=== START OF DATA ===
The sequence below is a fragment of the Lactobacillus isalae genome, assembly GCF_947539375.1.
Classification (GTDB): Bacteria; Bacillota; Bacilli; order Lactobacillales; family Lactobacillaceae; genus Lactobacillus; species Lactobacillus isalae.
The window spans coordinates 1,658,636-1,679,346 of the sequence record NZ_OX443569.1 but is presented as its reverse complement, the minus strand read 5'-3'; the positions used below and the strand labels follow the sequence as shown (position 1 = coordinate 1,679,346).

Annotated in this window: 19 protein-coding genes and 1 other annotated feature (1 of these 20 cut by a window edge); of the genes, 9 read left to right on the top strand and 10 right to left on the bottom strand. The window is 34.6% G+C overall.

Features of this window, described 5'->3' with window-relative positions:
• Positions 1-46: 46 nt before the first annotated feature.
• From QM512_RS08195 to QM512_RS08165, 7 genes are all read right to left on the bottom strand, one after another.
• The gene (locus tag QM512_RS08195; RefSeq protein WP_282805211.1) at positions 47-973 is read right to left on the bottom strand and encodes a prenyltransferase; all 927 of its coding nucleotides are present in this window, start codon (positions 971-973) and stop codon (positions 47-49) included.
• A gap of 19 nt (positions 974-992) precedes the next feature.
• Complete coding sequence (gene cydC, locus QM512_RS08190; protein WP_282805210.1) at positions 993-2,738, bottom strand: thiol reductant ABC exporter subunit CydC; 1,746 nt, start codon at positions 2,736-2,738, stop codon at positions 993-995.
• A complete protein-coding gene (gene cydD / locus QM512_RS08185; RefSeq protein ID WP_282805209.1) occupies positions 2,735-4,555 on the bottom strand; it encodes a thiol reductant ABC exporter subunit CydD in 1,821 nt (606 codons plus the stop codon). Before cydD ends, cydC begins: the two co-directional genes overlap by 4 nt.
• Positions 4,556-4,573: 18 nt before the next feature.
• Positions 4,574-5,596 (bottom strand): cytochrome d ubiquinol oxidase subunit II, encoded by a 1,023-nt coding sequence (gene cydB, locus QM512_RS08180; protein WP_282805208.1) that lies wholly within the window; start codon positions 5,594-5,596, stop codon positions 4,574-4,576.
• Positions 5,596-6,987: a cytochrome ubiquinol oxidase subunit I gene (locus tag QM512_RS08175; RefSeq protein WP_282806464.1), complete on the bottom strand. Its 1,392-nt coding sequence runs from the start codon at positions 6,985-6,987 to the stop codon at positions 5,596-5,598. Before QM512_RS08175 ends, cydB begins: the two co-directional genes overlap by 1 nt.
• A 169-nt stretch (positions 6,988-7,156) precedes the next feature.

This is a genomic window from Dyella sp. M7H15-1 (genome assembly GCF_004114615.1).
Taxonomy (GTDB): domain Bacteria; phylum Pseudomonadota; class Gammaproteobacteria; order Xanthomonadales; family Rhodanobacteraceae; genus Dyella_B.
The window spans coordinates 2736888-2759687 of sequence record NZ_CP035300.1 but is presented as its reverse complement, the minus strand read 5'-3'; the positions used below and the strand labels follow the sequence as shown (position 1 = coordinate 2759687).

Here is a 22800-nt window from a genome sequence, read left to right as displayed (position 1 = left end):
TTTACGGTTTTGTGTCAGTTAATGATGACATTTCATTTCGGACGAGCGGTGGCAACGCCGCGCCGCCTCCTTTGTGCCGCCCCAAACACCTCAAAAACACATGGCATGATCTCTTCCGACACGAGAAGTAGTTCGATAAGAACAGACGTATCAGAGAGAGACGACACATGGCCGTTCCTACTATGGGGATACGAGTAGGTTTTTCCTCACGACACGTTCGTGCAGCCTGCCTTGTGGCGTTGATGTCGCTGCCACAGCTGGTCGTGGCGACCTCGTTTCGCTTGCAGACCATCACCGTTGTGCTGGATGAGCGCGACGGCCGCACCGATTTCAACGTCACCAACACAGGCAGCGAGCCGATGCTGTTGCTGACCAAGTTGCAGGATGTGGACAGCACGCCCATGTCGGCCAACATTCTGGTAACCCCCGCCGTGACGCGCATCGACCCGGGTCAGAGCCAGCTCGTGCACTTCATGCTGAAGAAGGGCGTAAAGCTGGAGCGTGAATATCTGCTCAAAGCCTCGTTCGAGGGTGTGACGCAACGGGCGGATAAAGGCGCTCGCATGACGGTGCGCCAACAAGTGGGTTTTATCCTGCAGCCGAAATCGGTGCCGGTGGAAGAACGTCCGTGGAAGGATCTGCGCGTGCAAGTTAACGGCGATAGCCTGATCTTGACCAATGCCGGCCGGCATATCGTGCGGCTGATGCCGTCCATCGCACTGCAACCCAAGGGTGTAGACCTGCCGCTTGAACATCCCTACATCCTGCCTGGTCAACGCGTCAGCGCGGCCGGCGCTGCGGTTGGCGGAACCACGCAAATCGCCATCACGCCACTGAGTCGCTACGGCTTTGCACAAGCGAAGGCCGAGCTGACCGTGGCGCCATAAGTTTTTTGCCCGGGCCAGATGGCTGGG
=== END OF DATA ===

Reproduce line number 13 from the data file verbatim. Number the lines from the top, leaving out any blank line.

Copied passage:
• Positions 4,574-5,596 (bottom strand): cytochrome d ubiquinol oxidase subunit II, encoded by a 1,023-nt coding sequence (gene cydB, locus QM512_RS08180; protein WP_282805208.1) that lies wholly within the window; start codon positions 5,594-5,596, stop codon positions 4,574-4,576.